Regulatory Class Action Reform Act

Summary

Regulatory class actions—in which plaintiff attorneys seek not only to win large monetary awards, but also to regulate the marketplace and manage relations between regulated firms and consumers—empower private attorneys with personal agendas to act as de facto regulators.  Recognizing the threat to democratic principles and public accountability posed by regulatory class actions, the Texas legislature in 2003 enacted comprehensive class action reform legislation that contains a specific provision designed to ensure that regulatory authority statutorily invested in administrative agencies will not be usurped by courts through regulatory class actions.

The Regulatory Class Action Reform Act mimics this provision in the Texas law by providing that before deciding a motion to certify a class action, the court shall rule on all pending motions asserting lack of jurisdiction because an agency of the state has exclusive or primary jurisdiction over the action or a part of the action, or asserting that a party has failed to exhaust administrative remedies.  It further provides that the ruling of the court shall be reflected in a written order.  If a motion provided for in the Act is denied and a class is subsequently certified, a person may obtain immediate appellate review of the order denying the motion.

Model Legislation

Section 1. {Title}

This act shall be known and may be cited as the Regulatory Class Action Reform Act.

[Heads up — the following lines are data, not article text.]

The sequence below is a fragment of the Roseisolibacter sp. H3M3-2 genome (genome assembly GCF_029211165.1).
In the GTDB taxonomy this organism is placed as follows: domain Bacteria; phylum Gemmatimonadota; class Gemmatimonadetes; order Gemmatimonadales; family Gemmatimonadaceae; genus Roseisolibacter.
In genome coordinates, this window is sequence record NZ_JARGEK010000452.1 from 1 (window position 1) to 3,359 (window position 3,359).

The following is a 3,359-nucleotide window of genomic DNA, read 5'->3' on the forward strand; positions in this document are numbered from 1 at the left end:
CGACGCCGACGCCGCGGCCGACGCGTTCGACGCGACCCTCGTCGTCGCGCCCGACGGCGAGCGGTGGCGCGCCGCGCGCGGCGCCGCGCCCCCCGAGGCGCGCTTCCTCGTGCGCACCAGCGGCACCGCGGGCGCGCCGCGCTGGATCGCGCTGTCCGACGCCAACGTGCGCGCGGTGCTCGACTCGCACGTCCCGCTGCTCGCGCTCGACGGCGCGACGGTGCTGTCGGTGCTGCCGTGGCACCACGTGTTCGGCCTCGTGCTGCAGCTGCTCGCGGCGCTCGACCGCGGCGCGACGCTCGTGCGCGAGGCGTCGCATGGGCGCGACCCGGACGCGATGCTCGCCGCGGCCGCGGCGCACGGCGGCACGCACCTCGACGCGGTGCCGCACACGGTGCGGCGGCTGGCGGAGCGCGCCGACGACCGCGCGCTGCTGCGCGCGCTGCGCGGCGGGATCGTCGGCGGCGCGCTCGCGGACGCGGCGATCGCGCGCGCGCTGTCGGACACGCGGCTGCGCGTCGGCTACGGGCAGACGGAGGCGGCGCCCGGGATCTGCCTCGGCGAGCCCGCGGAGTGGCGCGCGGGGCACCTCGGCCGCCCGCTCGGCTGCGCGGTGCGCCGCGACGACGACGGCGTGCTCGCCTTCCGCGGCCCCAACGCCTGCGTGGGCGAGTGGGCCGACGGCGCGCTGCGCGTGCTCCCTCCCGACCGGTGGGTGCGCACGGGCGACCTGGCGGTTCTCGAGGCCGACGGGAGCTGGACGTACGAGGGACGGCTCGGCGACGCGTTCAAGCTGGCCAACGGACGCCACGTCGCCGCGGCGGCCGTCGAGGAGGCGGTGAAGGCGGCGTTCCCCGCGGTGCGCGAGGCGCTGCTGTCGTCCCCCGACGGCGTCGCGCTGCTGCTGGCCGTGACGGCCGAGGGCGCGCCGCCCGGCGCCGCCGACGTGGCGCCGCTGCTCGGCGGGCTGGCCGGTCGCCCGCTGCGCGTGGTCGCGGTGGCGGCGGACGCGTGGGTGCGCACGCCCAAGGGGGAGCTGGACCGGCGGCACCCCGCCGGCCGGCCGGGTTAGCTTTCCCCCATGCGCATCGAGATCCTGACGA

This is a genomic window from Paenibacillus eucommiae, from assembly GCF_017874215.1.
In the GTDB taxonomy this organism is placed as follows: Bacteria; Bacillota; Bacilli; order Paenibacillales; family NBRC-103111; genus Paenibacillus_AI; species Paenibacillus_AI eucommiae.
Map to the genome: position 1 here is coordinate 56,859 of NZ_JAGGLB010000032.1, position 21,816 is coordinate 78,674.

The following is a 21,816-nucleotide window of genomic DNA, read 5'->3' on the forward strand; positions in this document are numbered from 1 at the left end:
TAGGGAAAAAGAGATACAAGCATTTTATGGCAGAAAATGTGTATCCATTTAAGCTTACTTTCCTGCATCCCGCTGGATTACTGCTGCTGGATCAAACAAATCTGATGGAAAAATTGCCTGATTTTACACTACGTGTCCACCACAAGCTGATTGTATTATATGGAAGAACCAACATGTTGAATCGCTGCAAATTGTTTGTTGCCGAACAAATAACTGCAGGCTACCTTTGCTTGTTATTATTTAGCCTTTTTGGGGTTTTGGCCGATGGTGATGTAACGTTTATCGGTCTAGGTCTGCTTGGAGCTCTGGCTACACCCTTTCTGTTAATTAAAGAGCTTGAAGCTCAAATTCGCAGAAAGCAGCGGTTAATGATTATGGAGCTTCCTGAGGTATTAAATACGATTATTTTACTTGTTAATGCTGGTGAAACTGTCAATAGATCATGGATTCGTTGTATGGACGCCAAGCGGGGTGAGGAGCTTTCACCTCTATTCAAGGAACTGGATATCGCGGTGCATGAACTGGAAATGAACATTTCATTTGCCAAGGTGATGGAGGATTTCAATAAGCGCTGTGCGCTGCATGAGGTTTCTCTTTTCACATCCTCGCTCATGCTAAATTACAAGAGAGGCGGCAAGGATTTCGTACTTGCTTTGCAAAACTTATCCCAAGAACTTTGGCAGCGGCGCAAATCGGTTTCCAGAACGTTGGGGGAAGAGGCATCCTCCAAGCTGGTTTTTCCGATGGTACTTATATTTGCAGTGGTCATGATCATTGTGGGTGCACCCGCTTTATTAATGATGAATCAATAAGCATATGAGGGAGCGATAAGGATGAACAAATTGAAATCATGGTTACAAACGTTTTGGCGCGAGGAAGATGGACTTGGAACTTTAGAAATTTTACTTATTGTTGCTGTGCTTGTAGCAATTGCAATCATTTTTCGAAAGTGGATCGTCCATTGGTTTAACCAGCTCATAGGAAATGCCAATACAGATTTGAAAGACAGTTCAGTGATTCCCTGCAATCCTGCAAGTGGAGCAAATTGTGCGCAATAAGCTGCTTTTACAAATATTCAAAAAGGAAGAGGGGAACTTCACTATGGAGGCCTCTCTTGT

Section 2.

Before hearing or deciding a motion to certify a class action, a trial court must hear and rule on all pending pleas to the jurisdiction asserting that an agency of this state has exclusive or primary jurisdiction of the action or a part of the action, or asserting that a party has failed to exhaust administrative remedies.  The court’s ruling must be reflected in a written order.

Section 3.

If a plea to the jurisdiction described by Subsection (a) is denied and a class is subsequently certified, a person may, as part of an appeal of the order certifying the class action, obtain immediate appellate review of the order denying the plea to the jurisdiction.

Section 4.

This section does not alter or abrogate a person’s right to appeal or pursue an original proceeding in an appellate court in regard to a trial court’s order granting or denying a plea to the jurisdiction if the right exists under statutory or common law in effect at the time review is sought.

Section 5.  {Effective date}

Approved by the ALEC Board of Directors on May 2006.

Reapproved by ALEC Board of Directors on January 28, 2013.

Keyword Tags: Class Actions, Reform

Task Forces